Animal Kingdom

Mai is temperamental the next few days, but it is not uncalled for. Discussions of the war past give way to the war to be, it seemed. It gave way to complaints, notices given to her over the radio and by Gearten about the Reapers, poking more and more at the line that Pavilions made against their Seattle, and Murph's. Garma does not speak anymore on his death to come or what may will be but there is a seed between them that if it had been that simple this issue would've been put into the ground before then. There had been something else manifested, to be understood or at least brought to light between them and he was not willing to impress upon it for now.

A radio message, a blurry sound in the early morning, wakes her in the morning that followed, pressing herself off of Garma's chest in their morning tangle that has gone on for two weeks now for both of their benefit. It calls off to her before Garma can fully awake, and by the time he is, she has gone out into the world.

Any aggravation she has is, as she finds herself where she's called to, erased, and replaced with dumbfounded surprise, looking at something that was not.

Belltower Storm Drain is once again visited, and this time, Mai is brought out, if only because she was nearby. Foreman Foreman is there, waiting for her with several of his men, scratching away at short cut black hair vigorously, and Mai is inclined to agree.

"How the fuck did we miss that?"

It's a small group from the Conclave and Foreman's Pavilion, Mai brought out because it only seemed proper to let her see what it looked like when three mobile workers had come up missing.

Foreman had offered a cigarette to Mai, to which she rejected as she looked at the empty spaces where three mobile workers, the size of Zakus, as they were its predecessor, had been as if she could track them much like animals. That wasn't the case outside of the trampled over fences made by the mobile workers treads that ran them over, out to the coast.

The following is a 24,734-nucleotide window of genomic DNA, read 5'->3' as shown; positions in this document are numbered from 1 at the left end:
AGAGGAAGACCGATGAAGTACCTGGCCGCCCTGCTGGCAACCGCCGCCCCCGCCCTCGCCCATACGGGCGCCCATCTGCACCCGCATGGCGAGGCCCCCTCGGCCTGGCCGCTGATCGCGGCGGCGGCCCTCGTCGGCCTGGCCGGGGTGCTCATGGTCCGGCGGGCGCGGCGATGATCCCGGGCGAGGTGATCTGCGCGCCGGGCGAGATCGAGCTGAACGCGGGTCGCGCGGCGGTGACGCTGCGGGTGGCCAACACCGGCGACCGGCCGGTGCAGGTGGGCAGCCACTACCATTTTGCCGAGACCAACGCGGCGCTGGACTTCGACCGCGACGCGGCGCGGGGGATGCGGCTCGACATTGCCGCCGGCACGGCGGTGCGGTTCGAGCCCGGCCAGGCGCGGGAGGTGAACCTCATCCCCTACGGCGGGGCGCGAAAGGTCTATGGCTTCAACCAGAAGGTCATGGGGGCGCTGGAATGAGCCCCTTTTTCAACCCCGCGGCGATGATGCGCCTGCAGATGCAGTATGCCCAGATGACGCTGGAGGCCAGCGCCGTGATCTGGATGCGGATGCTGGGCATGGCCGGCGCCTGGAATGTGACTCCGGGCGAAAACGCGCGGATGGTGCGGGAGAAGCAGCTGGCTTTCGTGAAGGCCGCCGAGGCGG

"When was the last time we had positive contact with them?" As in, Mai spoke in her tactical language that arose from time to time, when did anyone they trusted last saw them.

Foreman rubbed his neck. "About five days ago, I had a man come out to see if the drainage silos were still okay from when we last kicked them on. He said that the three mobile workers here had still been right where they'd been left."

Mai sucked in her teeth in a nod. "They must've been taken in the night, since then. None of the Pavilions seemed to notice." She had wagered that they were taken out to the coastal front and ridden along those streets there, with most of the Pavilions more centered in the city and looking down south, it was not impossible that they could miss a convoy of mobile workers in the night when the city seemed to shake already.

Foreman nodded. "The aftershocks from the last quake must've been cover. You thinking Reapers?" He posed, taking a long drag from his cigarette as the rest of those that came there kicked around dirt and rubble on the ground in their idleness. No solution here could be conjured.

"Who else?"

"Maybe Win got a few of his scav friends together and took them on a joy ride." Foreman had tried to joke, but there had been an undercurrent of worry there. In that entire year the mobile workers had been stagnant, unable to hotwired or accessed due to a Zeonic software update that froze almost all civilian and leased Zeonic mobile technologies on Earth prior to the invasion. And yet here three mobile workers from Zeonic had been taken away in the night.

None of the Pavilions, scouts, or scavengers had noticed or said anything, and suddenly the idea that giant machines were stealthier than one would assume is over all of them.

Mai is shocked, to say the least, almost to silence.

"Well." She starts, adjusting her boonie cap. "We know that their armor isn't military grade, right?"

Foreman shook his head. "Not as far as I know, Captain."

Mai had nodded again, considering herself, the tactical situation, the assumption that it had been the Reapers that took them and not some sort of hidden Zeon survivors that had only now figured to seize upon the mobile workers with hidden access codes known only to them. She had breathed in once, taking in the air and the sights and the idea that three mobile workers were now missing in Seattle, despite their size, only to swiftly turn around and start the walk home for the day to ruminate further on the perplexing development. She had held her rifle's sling taut with her thumb, looking to Foreman. "Dig up some more of your charges if you can. Line the roads leading into the south of Seattle."